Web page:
Sharon Knight is the rural counsellor farther north, at Bourke. “I see the people that are still here are tired and older,'' she says. “I see people that perhaps would like to go because of an age thing. I see people who are worried how they are going to get back into it because they know they are probably going to have to borrow to build their stock numbers up. I see people that have gone and are quite pleased that they have.''
She says government benefits have helped local farmers, but: “I don't think anyone could have envisaged that it could go on for this long. That is the problem.''
And she points out they might otherwise be on Centrelink payments in town. “Out here they don't apply until they have to. Some can semi-exist with what they have got and I don't think it is as big a drain than if they all sell up and move to Dubbo.''
Kerin argues that farming could be replaced with stewardship payments: “Maybe to pull out the fences and fill in the dams and just have people there to try to do something to get the environment back.''
So under the federal West 2000 program, set up after his review, more than $30 million was put into helping farmers better manage their land. A pilot program was set up, paying 10 landholders $1 to $24 a hectare to manage their land for conservation outcomes: maintaining groundcover and controlling watering points, weeds and feral animals.
Nick Abel, of CSIRO's sustainable ecosystems division, says overstocking is no longer a big problem in the western division and he welcomes the West 2000 stewardship scheme. “The focus should be on new opportunities for the west such as this. Many pastoralists have long known this and are already showing great resourcefulness in adapting to what has always been a difficult ecological and economic environment.''
Is this the future for much of western NSW? Well-known water scientist Peter Cullen and former head of CSIRO's land and water division John Williams last year called for a debate on whether marginal land should be farmed. Cullen says: “We should look at these signals and if any area needs assistance more than five years, say, in 25, we should seriously consider focusing our assistance on getting people off the land, not propping them up in a way that maximises human misery and maximises land degradation.''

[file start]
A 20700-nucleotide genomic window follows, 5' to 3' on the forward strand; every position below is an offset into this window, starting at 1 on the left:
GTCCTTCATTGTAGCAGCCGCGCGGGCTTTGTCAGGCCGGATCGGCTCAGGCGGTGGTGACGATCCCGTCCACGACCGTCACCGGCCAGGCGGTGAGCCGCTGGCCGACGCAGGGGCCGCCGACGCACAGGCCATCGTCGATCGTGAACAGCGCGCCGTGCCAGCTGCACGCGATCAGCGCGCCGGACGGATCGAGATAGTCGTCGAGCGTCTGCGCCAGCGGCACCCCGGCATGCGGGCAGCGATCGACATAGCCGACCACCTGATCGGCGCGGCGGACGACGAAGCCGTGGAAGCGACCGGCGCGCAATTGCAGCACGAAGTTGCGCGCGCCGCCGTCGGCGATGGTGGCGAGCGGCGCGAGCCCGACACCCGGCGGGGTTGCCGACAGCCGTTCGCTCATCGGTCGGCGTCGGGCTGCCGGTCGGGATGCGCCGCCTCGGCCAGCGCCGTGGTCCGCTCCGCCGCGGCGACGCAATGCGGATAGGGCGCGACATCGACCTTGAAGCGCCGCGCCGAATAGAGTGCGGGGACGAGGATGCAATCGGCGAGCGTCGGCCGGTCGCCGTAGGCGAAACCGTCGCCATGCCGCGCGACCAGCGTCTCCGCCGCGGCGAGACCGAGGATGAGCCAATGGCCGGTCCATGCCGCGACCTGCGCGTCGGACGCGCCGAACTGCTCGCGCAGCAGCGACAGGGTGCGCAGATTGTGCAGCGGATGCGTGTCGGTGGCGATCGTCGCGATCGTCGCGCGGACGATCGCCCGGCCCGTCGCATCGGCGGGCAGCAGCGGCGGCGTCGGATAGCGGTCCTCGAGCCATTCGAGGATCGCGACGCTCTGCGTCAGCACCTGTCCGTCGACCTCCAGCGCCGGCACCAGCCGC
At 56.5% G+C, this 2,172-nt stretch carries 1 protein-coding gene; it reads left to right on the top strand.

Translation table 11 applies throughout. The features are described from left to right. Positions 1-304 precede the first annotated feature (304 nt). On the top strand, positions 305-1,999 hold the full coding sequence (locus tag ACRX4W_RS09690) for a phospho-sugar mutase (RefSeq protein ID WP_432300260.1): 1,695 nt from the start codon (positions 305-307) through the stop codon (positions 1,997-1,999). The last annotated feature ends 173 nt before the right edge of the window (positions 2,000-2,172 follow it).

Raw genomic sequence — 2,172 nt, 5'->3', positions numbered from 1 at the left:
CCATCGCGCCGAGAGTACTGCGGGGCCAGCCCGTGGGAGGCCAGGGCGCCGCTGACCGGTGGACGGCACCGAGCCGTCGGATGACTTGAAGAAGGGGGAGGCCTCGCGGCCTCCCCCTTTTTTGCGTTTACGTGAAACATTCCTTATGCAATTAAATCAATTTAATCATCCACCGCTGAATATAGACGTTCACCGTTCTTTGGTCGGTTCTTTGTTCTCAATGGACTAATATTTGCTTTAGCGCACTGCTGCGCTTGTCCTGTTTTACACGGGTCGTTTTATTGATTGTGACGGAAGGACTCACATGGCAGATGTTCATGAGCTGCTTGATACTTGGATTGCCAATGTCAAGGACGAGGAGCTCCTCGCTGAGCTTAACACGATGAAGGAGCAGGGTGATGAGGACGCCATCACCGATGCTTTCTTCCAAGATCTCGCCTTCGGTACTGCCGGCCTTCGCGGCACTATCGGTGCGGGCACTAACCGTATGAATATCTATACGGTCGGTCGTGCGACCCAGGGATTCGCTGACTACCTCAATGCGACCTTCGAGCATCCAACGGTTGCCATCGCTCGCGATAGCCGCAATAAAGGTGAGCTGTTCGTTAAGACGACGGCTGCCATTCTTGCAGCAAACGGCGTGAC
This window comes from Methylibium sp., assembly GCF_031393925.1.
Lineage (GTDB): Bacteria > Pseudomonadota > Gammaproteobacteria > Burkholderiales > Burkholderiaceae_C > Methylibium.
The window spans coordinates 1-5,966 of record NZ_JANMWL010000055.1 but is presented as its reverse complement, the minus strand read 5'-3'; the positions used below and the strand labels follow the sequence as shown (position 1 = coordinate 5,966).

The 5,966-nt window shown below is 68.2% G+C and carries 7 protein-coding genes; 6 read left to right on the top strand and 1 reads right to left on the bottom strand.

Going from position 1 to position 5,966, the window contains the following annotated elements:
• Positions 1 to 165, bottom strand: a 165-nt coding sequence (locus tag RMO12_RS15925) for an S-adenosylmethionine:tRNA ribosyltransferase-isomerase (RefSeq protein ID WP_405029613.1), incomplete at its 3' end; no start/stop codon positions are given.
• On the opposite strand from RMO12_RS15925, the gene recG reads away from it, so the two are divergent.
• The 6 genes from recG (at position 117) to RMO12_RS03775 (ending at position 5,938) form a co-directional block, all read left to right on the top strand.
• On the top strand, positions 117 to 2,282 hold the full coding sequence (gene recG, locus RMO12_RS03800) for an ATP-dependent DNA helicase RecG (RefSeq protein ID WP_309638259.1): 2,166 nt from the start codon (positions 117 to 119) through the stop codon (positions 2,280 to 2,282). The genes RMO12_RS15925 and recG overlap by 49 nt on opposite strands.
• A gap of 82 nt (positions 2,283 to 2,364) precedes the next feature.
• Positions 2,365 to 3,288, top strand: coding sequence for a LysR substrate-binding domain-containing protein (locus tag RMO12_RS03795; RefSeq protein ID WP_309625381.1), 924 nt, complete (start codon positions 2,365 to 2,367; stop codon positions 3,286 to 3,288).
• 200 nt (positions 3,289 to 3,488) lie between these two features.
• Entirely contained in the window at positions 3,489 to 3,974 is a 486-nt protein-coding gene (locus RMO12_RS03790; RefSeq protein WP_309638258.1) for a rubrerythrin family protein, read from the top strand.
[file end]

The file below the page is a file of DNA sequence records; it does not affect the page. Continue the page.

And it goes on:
He raises the spectre of climate change, asking how we will manage if droughts become longer and more severe.
Bill Murray, the NSW Farmers Association western division chairman, wants government support to continue through this drought. “But after that I think there should be review of it.'' He would like to see higher tax deductions for drought preparation. Murray says the number of farmers has decreased during the past 20 years.
“The problem now is a viable size, with higher fuel prices, and the number of sheep you have got to run to make it viable is getting larger all the time,'' Murray says. “We are a lot smarter at handling droughts, but they are not easy and production is cut way back. Those people in Bre [Brewarrina] and Bourke, they wouldn't have had good lambs for five years at least, and that is where a lot of your profits come from. Their numbers [of sheep] have been cut right back.''
A study, Creating Our Future: Agriculture and Food Policy for the Next Generation, commissioned by the federal Government and chaired by National Farmers Federation president Peter Corish, says interest-rate subsidies are much criticised. “Many see it as rewarding poor management, propping up farmers who fail to respond to changed business conditions or take imprudent risks. It can delay change and reform by keeping otherwise unviable farms in business for longer than would otherwise be the case.'' The report recommends interest-rate subsidies be phased out by the end of 2010.